Exceptions? Not sure. If anyone wants to suggest props that are better held than used, feel free to suggest them.

4. I prefer pie to cake, especially if the cake is beefy or cheesy.

I don’t want beefcake or cheesecake. I know, I know, “sex sells,” but I plan to keep all the sex appeal on the inside of the book in a section called “About the Author.” Awwwwww yeah. *waggling of eyebrows*

Ahem.

Why no scantily-clad people? It just seems…silly to me. Like when a female warrior is wearing impractical armor that bares her midriff. Insert sword here, it might as well say.

Exceptions? I don’t know. Barbarians? They don’t wear much by design. Let’s say that skin is allowed if the characters are blasé about it. “Oh, my muscles are glistening with sweat and hypnotizing you? Can’t think about that now, man, I’m too busy wrestling this koala bear. This DIRE koala bear!”

5. No dog poop.
No clever heading here. No explanation even needed, right? I don’t want people picking up my book and seeing a piece of doggy doo. Why am I even still talking about this one?

LIST OVER. You made it, buddy! Have a Gatorade.

So that’s it. I guess I just want book covers that are as riveting as my books (hopefully) will be.

Like this one I found by doing a Google search just now.

Check this guy out. He don't even care.

Shadow’s Son by Jon Sprunk. Cover art by Michael Komarck.

This is awesome. Neither character is looking into the camera. The man is crouched, but in an active way, ready to spring, ready to make with the stabbity stab with those wicked daggers. Plus there’s a freaking ghost right there. I’d be proud to have art like this.

I hope I do, someday. Guess part of that is up to me.

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5 Comments on “Cover Art Wish List”

  1. amberskyef says:

    While I like cover art with characters, for my book, my cover art won’t have a character on it. I get it’s a trend now so that way readers have an immediate picture of the MC, but I suppose for YA, it’s not a trend I’m wild about. The characters on so many YA books look too sultry and sexy for being teens. Are you really going to look that way after fighting a demon? Seriously? But I digress. The cover for my novel is going to have an object on it that basically encompasses the entire story in symbolism alone. Plus, I’ll admit I mostly have photography skills and own no costumes or know of anyone who could portray my main character. But I also just want to be unique and different, and I just think it’ll work for my book. I hope my publisher likes it. *crosses fingers*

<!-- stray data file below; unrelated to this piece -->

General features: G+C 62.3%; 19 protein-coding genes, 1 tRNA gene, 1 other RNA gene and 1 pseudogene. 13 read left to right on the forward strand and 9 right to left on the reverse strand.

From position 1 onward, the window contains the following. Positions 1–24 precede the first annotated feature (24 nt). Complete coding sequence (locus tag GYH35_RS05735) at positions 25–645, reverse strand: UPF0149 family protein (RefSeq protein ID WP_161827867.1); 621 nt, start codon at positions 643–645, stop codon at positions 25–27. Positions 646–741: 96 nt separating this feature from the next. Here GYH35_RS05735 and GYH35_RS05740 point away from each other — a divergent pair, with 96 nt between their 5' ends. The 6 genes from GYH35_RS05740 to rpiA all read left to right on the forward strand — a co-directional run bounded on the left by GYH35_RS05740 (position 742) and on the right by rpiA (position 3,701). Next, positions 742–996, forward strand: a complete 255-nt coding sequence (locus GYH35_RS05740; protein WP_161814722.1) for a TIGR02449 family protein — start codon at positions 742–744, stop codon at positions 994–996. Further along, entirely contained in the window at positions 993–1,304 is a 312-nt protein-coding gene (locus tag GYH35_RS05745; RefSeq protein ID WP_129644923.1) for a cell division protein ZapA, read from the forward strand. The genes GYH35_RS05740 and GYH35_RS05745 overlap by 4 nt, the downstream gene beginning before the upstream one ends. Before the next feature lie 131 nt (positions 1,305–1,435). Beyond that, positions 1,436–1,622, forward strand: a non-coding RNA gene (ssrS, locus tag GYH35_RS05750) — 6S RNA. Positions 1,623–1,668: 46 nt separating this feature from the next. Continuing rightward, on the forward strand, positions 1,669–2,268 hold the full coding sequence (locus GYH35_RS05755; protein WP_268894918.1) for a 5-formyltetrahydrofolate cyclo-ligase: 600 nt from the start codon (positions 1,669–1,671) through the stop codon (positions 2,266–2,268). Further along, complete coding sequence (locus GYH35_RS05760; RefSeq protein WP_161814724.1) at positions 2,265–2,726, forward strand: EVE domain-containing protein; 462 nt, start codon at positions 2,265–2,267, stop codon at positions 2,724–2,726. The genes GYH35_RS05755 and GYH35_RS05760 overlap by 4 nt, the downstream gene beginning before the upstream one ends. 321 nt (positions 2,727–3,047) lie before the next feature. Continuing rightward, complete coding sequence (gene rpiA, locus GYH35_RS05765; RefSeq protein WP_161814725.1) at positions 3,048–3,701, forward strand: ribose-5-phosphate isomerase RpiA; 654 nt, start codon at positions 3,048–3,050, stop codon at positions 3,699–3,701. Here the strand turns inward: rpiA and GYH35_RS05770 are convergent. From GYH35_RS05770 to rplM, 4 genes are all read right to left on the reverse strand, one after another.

• Ah, photography. I didn’t even consider photos. Or objects, for that matter.

      The characters on so many YA books look too sultry and sexy for being teens. Are you really going to look that way after fighting a demon? Seriously?

      If you do it right. It’s the after-battle glow, you know? But really, I agree.

      Congratulations on the novel! Are you able to say what this symbolic object you want for the cover is, or is it classified info?

      • amberskyef says:

        It’s a cross brooch (I’m going to try and break the part that holds it to your shirt), with wings on the back and a snake entwining it. The wings represent the freedom my MC desperately seeks, but the snake represents the fate she is bound to. And after battle glow? That’s hilarious! 😀

        • My intuition told me it would involve a cross when I read the blurb for your novel. I like the added details of the wings and snake. If uniqueness is your goal, I’d say you’ve met it.

          • amberskyef says:

            That’s good that a cross came to mind! I have another cover art done (I can’t remember if I said this already), but when I look at it, it does bring stars to mind, but it doesn’t really scream paranormal with religious undertones, so I’m making this new one and praying the publisher loves it (or my contract manager or whoever is in charge of it).